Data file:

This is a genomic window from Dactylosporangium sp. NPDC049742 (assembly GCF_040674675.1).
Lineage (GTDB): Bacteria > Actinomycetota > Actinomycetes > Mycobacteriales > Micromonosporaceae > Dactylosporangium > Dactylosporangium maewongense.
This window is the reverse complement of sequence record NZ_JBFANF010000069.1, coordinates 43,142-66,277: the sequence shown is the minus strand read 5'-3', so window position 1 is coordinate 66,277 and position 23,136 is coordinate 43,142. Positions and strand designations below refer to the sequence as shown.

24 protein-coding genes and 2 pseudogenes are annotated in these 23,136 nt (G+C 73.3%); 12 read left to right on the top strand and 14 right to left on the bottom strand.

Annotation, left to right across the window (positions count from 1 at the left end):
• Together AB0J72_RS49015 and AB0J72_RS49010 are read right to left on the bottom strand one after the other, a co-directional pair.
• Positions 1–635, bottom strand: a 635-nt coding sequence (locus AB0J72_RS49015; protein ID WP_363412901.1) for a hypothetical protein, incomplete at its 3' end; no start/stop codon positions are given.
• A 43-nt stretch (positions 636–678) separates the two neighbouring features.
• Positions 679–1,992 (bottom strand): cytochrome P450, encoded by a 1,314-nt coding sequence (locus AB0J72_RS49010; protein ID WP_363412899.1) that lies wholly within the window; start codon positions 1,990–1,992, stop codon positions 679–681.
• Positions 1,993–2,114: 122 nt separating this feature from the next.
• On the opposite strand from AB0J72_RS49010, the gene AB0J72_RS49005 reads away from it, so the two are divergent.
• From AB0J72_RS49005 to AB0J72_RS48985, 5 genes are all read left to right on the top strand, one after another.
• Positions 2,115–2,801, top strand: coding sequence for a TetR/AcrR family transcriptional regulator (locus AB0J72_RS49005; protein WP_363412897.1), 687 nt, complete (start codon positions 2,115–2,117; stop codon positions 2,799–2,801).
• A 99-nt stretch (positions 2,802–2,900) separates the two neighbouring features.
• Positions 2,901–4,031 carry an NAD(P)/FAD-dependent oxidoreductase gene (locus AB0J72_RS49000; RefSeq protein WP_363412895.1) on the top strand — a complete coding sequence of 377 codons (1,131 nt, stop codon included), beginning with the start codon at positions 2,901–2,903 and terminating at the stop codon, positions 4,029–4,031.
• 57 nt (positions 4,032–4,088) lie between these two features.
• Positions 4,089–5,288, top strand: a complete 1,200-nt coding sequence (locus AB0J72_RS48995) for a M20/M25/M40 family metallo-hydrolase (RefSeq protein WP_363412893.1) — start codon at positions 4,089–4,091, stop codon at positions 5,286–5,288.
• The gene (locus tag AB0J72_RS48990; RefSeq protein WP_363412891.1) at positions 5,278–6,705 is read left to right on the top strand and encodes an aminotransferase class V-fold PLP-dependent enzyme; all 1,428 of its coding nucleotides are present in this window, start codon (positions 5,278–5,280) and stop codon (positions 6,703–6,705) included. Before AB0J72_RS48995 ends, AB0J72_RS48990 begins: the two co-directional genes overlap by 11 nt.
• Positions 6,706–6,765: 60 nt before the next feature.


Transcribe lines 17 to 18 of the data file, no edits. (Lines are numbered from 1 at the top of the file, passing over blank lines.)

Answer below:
• Positions 4,089–5,288, top strand: a complete 1,200-nt coding sequence (locus AB0J72_RS48995) for a M20/M25/M40 family metallo-hydrolase (RefSeq protein WP_363412893.1) — start codon at positions 4,089–4,091, stop codon at positions 5,286–5,288.
• The gene (locus tag AB0J72_RS48990; RefSeq protein WP_363412891.1) at positions 5,278–6,705 is read left to right on the top strand and encodes an aminotransferase class V-fold PLP-dependent enzyme; all 1,428 of its coding nucleotides are present in this window, start codon (positions 5,278–5,280) and stop codon (positions 6,703–6,705) included. Before AB0J72_RS48995 ends, AB0J72_RS48990 begins: the two co-directional genes overlap by 11 nt.